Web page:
At a time when ports are suffering from severe congestion and scarcity of land, one designer of cargo-handling equipment is proposing a radical new way of moving ocean containers between ship and shore.
With the coming of mega-ships carrying upwards of 10,000 forty-foot containers on a single voyage, container terminals are struggling with how to process massive volumes of boxes at a time. Offsite rail-transfer yards supply part of the answer, but there’s still the problem of efficiently shuttling containers across limited terminal acreage. Should they be stacked sky-high, making it difficult to access a container at the bottom of the pile? Should they be transported by wheeled yard cranes or hostlers to chassis, with truckers waiting hours for their loads? Should they be transferred directly onto railcars at an on-dock intermodal yard, which takes up huge amounts of space and raises issues of train access through adjoining neighborhoods?
All of those options raise the possibility of gridlock on days when a giant containership is in port, despite the advantages of labor-saving technology. But Mike Wychocki, chairman and chief executive officer of EagleRail Container Logistics, proposes a different flavor of automation.
EagleRail wants to build a series of all-electric overhead conveyors that allow containers to move in a continuous feed between berthside and off-site railyards without touching the ground. Wychocki says the system is designed for the estimated 50% of containers that travel from the ship to just one or two central locations. (The rest are destined for hundreds of other possible points, including intermodal facilities, railheads, distribution centers and inland depots.) It’s the heavy volume of boxes with a common destination that justifies the cost of building an extensive network of elevated tracks.
Think of the setup as a suspended monorail, similar in concept to the automated conveyors commonly seen on factory production lines. A triangular, tubular boom fetches each container and locks onto its four corner castings. The track along which the box runs could be as long as five kilometers, running high above the terminal yard as well as streets far beyond the port’s boundaries.
EagleRail’s first system will be built in Bangladesh on a relatively modest scale; it will move containers across the street to an overflow yard. That project is in its final design phases, Wychocki says. But EagleRail has hopes of selling the technology to larger and busier ports around the world, with much longer distances over which containers must travel. Wychocki says the company has pitched the concept to 40 ports in 20 countries.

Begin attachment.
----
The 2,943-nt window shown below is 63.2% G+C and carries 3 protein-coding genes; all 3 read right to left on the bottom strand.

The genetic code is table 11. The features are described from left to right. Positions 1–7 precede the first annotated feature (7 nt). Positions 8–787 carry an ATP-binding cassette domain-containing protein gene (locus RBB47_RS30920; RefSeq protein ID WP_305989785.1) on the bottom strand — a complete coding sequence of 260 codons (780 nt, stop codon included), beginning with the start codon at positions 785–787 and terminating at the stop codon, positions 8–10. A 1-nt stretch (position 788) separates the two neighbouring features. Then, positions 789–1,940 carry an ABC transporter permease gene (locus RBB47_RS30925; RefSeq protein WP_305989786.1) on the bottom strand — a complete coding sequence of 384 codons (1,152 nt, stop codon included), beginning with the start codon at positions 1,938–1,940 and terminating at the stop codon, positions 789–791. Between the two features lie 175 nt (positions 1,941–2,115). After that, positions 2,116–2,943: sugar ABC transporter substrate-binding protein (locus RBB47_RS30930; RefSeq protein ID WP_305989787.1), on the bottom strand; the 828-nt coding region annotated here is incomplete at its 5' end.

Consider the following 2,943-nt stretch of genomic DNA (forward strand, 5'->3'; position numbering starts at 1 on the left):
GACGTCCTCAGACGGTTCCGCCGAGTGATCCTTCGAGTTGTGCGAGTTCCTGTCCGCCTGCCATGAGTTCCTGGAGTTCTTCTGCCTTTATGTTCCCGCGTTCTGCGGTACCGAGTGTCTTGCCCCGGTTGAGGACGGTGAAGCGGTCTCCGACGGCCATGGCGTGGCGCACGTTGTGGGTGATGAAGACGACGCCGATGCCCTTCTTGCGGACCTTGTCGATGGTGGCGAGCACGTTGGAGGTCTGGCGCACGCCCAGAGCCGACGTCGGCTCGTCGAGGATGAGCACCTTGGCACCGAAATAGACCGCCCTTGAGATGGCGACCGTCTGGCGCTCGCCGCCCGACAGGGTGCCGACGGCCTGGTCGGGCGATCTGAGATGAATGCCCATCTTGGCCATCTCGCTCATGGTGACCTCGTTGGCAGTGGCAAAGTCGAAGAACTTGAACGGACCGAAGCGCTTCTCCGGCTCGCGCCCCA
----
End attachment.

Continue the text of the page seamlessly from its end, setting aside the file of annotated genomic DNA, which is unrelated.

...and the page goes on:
He sees the system as a partial solution to the congestion that regularly plagues the streets around major ports. Yet he doesn’t believe it will put drayage truckers out of a job.
“It actually allows ports to grow,” he claims. “Truckers will still be needed for the 500 runs that are one-offs. But for a five-kilometer trip, why not automate?”
Nor does he worry about opposition from longshore labor. He claims to have experienced no pushback from unions so far. The bigger problem, he says, lies in acquiring rights of way from port authorities and city, state and federal governments. A workable solution would require some kind of joint venture among all those bureaucratic agencies, “where you cut up the pie so everybody gets a stake in it,” Wychocki says.
EagleRail plans to finance the technology through private equity. Wychocki envisions charging around $80 per trip, versus the $100 that a trucker might levy.
There’s a theoretical green angle as well. Wychocki touts the system’s environmental advantages, given that it’s all-electric, involves no diesel emissions, and can even accommodate solar panels atop the overhead tracks.
Wychocki expects the first system to go live in about two years. In the U.S., EagleRail is aiming its initial selling efforts at relatively smaller ports, such as Houston, New Orleans, Savannah and Jacksonville. For the moment, it’s shying away from megaports like Los Angeles/Long Beach and New York/New Jersey because of the complexities of acquiring rights of way in such highly congested areas.
In all locations, EagleRail would be looking to construct the conveyor system alongside existing rail, road or power corridors, which tend to be sufficiently wide accommodate them. “We wouldn’t cut across a neighborhood,” Wychocki says.
Potential obstacles to full-scale deployment remain, including governmental, financial, and logistical concerns. But assuming that EagleRail can get all interested parties on board for what amounts to a whole new approach to moving containers through busy ports, Wychocki is convinced that “everyone will love it. It turns ships faster, you don’t need more space, you get trucks off the road, and the railheads are fed faster and more accurately.”
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